31 October 2014
Recent analyses of Protected Area Downgrading, Downsizing and Degazettement (PADDD) by Enrico Bernard from the Department of Zoology of the Federal University of Pernambuco in Brazil, published in the journal Conservation Biology in early January, reveal however, that the “lungs of the world” might have some difficulty breathing for us in the future.
Despite significant expansions in protected areas since the mid-2000s, PA formation has stagnated in Brazil since 2009.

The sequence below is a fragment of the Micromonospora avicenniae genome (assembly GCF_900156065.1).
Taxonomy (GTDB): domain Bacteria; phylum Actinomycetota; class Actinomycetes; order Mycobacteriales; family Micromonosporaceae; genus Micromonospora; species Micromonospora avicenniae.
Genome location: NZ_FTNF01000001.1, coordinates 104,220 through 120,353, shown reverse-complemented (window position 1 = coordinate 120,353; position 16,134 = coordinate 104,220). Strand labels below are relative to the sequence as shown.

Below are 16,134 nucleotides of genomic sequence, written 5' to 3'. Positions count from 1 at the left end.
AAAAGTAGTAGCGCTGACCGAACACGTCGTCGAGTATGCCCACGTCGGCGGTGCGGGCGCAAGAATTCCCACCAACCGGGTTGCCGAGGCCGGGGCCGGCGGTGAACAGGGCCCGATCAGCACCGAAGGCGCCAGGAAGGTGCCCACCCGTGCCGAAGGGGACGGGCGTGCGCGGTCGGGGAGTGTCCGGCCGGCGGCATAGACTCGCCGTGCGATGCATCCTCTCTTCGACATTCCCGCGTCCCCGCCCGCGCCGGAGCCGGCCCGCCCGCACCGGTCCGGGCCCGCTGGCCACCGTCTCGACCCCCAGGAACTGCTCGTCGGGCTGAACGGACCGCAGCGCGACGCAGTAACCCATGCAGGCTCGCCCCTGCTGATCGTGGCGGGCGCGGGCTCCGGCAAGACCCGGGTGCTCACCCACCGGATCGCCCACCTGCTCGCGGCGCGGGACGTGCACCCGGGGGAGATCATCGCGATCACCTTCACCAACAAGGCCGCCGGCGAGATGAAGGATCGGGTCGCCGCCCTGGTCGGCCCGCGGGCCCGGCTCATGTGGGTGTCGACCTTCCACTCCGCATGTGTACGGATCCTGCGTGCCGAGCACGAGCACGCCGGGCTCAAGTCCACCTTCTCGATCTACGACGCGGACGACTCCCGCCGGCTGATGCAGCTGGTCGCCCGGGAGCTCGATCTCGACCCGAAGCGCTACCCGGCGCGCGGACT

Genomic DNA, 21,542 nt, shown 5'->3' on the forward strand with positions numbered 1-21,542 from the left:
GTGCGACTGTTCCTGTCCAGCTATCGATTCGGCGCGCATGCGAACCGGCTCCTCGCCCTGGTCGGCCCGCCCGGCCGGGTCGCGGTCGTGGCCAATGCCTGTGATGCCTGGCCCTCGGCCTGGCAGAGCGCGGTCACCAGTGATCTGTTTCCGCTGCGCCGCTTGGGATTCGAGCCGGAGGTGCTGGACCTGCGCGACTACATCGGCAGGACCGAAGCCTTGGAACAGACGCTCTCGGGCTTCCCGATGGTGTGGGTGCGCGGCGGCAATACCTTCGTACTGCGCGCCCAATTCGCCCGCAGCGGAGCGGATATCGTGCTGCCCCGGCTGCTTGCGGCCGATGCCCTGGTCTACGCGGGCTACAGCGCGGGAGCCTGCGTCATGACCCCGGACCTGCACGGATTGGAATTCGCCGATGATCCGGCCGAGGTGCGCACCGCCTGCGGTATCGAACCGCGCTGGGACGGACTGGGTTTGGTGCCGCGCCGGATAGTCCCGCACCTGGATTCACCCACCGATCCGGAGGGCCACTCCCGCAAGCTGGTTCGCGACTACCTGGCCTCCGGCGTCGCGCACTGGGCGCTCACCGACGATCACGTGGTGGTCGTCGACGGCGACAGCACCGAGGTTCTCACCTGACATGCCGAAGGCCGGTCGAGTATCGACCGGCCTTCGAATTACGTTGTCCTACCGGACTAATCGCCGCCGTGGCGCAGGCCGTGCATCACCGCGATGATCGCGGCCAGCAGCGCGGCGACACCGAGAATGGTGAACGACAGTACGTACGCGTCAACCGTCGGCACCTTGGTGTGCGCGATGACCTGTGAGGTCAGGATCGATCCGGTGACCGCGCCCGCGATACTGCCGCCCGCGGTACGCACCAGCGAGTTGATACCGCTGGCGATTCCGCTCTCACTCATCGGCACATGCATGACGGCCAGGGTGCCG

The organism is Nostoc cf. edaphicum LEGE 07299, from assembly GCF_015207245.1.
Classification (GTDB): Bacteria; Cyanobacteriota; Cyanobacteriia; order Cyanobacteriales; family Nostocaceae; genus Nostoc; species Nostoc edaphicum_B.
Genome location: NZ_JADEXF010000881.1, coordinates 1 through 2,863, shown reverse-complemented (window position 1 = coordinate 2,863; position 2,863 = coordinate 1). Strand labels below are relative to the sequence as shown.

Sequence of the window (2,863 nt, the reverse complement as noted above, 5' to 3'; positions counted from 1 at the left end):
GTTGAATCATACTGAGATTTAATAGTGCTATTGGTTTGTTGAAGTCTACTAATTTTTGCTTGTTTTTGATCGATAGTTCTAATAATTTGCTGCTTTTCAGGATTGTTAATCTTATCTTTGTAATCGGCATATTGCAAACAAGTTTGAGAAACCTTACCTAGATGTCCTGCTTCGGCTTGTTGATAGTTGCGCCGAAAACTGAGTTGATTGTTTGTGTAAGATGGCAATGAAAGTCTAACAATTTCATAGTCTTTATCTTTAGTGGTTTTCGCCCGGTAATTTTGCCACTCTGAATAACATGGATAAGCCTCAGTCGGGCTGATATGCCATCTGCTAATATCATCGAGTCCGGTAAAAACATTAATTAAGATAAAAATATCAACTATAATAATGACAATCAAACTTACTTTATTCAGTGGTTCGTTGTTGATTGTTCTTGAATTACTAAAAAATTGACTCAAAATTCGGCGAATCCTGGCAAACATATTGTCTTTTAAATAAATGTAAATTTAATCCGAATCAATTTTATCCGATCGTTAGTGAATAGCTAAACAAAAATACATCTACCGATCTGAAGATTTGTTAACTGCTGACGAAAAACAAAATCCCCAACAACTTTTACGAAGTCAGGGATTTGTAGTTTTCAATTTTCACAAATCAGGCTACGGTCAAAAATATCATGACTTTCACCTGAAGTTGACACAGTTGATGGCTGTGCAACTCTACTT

“We identified 93 events that changed the boundaries or categories of Brazilian CUs in the last 31 years: 5 downgrading, 26 downsizing, 11 degazetting, 49 reclassifying, and 2 upgrading,” note Bernard and colleagues in their article.
Degazettement is defined as the complete revoking of protected area status, effectively removing all security a piece of land may enjoy from being exploited. According to Bernard, of all of these PADDD events, 42.3 percent occur in the Amazon Basin, affecting an area slightly larger than the state of West Virginia. While most of the affected area falls under the category of downsizing and downgrading, 17 percent was legally degazetted.
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